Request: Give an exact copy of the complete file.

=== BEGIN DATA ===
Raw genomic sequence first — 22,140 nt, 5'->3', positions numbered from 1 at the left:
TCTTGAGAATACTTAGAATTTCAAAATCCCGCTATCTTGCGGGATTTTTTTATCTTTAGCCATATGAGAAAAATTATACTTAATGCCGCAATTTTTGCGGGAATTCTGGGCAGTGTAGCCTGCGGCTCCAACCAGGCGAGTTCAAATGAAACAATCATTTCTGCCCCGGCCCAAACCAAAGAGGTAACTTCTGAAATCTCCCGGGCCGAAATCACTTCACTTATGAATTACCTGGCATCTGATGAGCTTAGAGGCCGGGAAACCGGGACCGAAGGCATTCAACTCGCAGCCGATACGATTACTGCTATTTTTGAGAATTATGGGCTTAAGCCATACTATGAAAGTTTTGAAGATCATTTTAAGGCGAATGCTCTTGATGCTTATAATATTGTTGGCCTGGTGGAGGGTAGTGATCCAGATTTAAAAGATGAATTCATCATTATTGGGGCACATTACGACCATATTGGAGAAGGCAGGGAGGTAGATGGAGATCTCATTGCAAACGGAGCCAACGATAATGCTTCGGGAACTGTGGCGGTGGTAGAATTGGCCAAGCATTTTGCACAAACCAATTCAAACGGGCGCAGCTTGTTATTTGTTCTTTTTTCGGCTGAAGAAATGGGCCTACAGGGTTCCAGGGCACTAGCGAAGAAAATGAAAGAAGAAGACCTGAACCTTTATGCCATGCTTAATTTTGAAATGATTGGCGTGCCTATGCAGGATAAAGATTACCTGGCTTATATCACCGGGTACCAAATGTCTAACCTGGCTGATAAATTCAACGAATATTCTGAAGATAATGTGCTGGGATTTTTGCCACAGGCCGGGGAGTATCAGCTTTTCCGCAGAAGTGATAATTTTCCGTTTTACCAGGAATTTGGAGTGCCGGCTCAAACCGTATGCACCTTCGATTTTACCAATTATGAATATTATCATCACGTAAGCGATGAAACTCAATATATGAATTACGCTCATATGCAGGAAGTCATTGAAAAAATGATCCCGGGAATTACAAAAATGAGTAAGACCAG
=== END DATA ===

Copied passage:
Raw genomic sequence first — 22,140 nt, 5'->3', positions numbered from 1 at the left:
TCTTGAGAATACTTAGAATTTCAAAATCCCGCTATCTTGCGGGATTTTTTTATCTTTAGCCATATGAGAAAAATTATACTTAATGCCGCAATTTTTGCGGGAATTCTGGGCAGTGTAGCCTGCGGCTCCAACCAGGCGAGTTCAAATGAAACAATCATTTCTGCCCCGGCCCAAACCAAAGAGGTAACTTCTGAAATCTCCCGGGCCGAAATCACTTCACTTATGAATTACCTGGCATCTGATGAGCTTAGAGGCCGGGAAACCGGGACCGAAGGCATTCAACTCGCAGCCGATACGATTACTGCTATTTTTGAGAATTATGGGCTTAAGCCATACTATGAAAGTTTTGAAGATCATTTTAAGGCGAATGCTCTTGATGCTTATAATATTGTTGGCCTGGTGGAGGGTAGTGATCCAGATTTAAAAGATGAATTCATCATTATTGGGGCACATTACGACCATATTGGAGAAGGCAGGGAGGTAGATGGAGATCTCATTGCAAACGGAGCCAACGATAATGCTTCGGGAACTGTGGCGGTGGTAGAATTGGCCAAGCATTTTGCACAAACCAATTCAAACGGGCGCAGCTTGTTATTTGTTCTTTTTTCGGCTGAAGAAATGGGCCTACAGGGTTCCAGGGCACTAGCGAAGAAAATGAAAGAAGAAGACCTGAACCTTTATGCCATGCTTAATTTTGAAATGATTGGCGTGCCTATGCAGGATAAAGATTACCTGGCTTATATCACCGGGTACCAAATGTCTAACCTGGCTGATAAATTCAACGAATATTCTGAAGATAATGTGCTGGGATTTTTGCCACAGGCCGGGGAGTATCAGCTTTTCCGCAGAAGTGATAATTTTCCGTTTTACCAGGAATTTGGAGTGCCGGCTCAAACCGTATGCACCTTCGATTTTACCAATTATGAATATTATCATCACGTAAGCGATGAAACTCAATATATGAATTACGCTCATATGCAGGAAGTCATTGAAAAAATGATCCCGGGAATTACAAAAATGAGTAAGACCAG